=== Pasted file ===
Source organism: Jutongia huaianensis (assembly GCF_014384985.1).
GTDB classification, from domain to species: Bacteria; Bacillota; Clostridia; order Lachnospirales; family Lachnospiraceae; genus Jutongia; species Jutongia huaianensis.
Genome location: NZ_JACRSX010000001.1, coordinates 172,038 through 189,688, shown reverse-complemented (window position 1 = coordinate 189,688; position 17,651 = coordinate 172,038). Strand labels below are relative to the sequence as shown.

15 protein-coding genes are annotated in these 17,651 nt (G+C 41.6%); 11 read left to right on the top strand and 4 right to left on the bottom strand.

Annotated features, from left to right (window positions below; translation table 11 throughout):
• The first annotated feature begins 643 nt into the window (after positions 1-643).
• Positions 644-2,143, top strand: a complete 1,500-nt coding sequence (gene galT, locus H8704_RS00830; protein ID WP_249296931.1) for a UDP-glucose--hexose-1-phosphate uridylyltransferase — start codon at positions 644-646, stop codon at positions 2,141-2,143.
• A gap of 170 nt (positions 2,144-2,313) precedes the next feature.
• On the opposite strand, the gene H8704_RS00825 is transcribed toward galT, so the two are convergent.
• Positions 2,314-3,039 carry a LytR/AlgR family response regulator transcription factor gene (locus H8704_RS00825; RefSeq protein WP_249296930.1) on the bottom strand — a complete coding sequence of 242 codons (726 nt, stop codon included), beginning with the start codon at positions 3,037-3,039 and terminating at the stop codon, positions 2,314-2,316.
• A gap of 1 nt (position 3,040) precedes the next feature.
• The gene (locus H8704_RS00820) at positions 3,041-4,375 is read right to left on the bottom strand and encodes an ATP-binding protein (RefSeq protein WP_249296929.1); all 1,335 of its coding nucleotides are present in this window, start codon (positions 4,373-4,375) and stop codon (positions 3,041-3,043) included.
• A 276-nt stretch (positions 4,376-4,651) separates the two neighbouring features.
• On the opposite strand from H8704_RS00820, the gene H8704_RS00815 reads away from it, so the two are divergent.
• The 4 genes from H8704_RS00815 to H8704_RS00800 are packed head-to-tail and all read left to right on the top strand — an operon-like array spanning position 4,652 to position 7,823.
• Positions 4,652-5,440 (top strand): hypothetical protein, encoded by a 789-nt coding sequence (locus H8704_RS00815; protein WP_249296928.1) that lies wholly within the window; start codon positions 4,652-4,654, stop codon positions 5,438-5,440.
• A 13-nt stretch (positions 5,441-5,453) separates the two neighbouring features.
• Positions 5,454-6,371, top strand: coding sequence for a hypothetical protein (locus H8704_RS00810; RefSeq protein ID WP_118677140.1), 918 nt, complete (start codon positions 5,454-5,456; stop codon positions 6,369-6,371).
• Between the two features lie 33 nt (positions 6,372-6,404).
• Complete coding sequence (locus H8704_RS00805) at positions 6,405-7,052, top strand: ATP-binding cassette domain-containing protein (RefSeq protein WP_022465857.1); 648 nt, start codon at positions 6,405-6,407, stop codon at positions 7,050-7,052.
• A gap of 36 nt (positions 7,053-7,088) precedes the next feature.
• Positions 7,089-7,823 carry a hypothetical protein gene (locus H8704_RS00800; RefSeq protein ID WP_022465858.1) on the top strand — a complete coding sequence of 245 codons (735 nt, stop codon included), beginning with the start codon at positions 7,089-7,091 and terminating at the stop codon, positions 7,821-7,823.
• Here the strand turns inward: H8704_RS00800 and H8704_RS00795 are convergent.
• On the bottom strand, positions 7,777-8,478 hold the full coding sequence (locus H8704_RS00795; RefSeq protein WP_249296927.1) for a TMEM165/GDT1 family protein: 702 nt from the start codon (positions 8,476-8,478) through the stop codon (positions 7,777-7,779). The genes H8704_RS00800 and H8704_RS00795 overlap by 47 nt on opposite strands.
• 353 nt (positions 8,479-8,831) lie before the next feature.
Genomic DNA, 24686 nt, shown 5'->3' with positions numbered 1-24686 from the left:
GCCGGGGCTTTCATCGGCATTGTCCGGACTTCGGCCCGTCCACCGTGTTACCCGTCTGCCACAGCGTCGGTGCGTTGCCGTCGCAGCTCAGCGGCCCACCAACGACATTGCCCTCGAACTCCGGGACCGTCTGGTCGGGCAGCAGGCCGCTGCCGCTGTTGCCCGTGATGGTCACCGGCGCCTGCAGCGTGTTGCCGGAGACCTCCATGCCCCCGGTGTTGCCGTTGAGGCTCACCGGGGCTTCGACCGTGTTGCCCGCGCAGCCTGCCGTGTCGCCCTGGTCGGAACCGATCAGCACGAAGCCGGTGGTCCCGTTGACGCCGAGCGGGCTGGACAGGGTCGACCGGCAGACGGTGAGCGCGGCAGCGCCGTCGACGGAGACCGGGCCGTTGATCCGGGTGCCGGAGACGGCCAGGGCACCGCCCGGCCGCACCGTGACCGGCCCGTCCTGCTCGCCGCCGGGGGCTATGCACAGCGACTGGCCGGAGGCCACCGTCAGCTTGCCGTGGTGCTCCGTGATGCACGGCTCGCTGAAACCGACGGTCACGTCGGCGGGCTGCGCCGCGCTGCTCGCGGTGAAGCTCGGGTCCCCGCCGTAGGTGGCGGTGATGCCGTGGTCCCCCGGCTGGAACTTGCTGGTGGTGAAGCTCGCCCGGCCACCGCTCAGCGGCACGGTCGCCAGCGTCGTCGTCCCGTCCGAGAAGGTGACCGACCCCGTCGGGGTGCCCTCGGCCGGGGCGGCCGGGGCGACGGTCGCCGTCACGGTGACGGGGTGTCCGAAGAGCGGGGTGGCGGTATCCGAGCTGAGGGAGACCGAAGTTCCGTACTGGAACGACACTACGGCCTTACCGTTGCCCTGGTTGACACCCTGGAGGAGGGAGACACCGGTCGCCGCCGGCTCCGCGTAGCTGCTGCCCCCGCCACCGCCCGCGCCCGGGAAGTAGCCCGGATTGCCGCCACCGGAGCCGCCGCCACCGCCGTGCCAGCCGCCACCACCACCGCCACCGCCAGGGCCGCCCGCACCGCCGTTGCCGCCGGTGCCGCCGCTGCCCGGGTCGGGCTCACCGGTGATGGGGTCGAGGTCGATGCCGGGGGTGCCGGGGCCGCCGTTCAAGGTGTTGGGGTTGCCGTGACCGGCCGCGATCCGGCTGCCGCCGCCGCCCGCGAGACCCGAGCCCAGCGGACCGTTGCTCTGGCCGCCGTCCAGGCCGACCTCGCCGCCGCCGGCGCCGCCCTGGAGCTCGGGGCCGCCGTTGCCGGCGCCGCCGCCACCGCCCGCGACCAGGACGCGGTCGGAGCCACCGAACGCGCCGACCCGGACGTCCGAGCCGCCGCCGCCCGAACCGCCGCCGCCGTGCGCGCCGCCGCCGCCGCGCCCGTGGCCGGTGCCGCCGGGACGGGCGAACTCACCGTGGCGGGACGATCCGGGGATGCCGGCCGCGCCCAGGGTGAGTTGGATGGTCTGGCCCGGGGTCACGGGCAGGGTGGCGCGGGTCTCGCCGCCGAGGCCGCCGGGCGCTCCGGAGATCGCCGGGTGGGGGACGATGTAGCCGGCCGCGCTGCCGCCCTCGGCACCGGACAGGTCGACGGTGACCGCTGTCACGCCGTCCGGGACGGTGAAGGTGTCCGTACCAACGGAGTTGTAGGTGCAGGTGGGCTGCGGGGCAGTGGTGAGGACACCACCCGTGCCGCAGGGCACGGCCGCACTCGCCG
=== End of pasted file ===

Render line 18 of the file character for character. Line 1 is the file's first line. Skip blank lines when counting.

• Positions 5,454-6,371, top strand: coding sequence for a hypothetical protein (locus H8704_RS00810; RefSeq protein ID WP_118677140.1), 918 nt, complete (start codon positions 5,454-5,456; stop codon positions 6,369-6,371).